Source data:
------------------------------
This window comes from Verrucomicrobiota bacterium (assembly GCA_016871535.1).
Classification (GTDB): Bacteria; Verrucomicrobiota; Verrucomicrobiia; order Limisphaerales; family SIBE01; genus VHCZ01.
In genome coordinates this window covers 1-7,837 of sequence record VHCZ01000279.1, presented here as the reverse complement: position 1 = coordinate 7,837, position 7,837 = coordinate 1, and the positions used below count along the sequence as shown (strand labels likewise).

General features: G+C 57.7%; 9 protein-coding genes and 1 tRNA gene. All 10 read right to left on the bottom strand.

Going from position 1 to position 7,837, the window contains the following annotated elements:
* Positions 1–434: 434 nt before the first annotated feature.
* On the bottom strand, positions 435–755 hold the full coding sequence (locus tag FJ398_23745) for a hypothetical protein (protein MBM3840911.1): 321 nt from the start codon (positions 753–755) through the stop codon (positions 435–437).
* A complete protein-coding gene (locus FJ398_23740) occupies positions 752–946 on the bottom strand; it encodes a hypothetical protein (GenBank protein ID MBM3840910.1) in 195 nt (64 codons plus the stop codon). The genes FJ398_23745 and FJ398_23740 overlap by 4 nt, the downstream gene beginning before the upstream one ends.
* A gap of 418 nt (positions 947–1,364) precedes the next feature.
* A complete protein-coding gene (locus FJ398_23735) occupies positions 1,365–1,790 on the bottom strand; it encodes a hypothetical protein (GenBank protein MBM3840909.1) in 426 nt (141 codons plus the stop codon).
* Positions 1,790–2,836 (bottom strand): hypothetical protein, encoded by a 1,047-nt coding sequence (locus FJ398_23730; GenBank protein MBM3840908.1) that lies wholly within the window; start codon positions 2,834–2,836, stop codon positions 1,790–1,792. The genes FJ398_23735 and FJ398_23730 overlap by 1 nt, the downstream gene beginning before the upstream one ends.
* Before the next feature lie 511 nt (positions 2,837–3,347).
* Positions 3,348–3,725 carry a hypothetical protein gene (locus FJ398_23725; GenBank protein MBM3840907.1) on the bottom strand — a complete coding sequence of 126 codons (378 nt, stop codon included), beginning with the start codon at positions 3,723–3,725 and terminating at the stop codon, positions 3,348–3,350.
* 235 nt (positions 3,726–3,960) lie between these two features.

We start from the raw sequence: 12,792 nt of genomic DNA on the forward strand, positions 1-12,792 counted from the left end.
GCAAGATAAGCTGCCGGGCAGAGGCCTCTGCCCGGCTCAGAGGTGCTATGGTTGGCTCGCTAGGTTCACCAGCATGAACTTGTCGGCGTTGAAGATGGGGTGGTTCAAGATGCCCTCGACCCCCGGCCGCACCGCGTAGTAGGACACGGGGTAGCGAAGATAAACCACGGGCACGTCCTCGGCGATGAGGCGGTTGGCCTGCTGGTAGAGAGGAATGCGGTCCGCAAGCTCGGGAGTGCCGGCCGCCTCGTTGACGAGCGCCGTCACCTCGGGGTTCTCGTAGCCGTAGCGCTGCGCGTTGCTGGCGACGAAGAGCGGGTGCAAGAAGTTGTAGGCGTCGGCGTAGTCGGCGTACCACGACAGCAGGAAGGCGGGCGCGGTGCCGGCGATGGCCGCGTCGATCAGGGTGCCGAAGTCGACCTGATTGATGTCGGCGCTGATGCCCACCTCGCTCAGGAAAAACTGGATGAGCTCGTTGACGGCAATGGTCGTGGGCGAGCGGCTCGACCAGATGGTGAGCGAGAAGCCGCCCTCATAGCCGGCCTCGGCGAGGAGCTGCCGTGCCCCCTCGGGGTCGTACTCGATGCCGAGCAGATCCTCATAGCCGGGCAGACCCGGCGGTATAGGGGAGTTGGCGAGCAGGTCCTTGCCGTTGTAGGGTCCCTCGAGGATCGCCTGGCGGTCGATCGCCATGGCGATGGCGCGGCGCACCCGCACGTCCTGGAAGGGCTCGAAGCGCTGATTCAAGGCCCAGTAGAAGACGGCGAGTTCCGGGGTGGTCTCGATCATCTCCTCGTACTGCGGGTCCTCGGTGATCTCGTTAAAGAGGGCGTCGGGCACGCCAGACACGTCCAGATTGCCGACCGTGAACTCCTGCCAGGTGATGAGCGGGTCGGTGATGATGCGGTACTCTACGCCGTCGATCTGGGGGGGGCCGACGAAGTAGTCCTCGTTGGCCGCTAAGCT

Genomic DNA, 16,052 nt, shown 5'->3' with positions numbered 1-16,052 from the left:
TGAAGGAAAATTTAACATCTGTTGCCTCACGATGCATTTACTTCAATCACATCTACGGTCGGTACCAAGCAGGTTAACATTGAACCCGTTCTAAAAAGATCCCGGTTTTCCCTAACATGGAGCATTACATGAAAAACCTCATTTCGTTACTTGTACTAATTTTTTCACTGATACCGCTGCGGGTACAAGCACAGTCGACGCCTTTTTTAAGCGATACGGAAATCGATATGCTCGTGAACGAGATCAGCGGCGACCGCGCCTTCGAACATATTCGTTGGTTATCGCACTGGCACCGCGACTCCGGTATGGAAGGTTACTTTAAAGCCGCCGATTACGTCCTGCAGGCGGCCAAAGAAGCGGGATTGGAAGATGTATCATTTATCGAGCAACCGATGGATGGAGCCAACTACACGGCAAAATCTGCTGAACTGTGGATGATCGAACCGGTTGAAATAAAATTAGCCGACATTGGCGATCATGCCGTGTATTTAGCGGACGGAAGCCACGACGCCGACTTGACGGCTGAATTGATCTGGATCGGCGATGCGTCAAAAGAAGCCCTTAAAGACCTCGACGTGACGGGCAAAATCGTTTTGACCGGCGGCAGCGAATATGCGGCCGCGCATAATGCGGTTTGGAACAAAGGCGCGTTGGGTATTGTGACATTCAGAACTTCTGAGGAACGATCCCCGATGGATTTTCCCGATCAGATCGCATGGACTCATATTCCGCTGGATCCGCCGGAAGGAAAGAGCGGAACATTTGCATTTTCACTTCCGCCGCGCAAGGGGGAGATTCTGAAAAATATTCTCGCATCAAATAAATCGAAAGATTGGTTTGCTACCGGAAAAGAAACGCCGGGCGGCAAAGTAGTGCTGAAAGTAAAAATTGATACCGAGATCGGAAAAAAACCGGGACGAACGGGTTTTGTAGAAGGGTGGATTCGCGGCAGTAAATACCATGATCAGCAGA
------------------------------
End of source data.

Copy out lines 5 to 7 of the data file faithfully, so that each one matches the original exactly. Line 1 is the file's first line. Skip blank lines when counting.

Going from position 1 to position 7,837, the window contains the following annotated elements:
* Positions 1–434: 434 nt before the first annotated feature.
* On the bottom strand, positions 435–755 hold the full coding sequence (locus tag FJ398_23745) for a hypothetical protein (protein MBM3840911.1): 321 nt from the start codon (positions 753–755) through the stop codon (positions 435–437).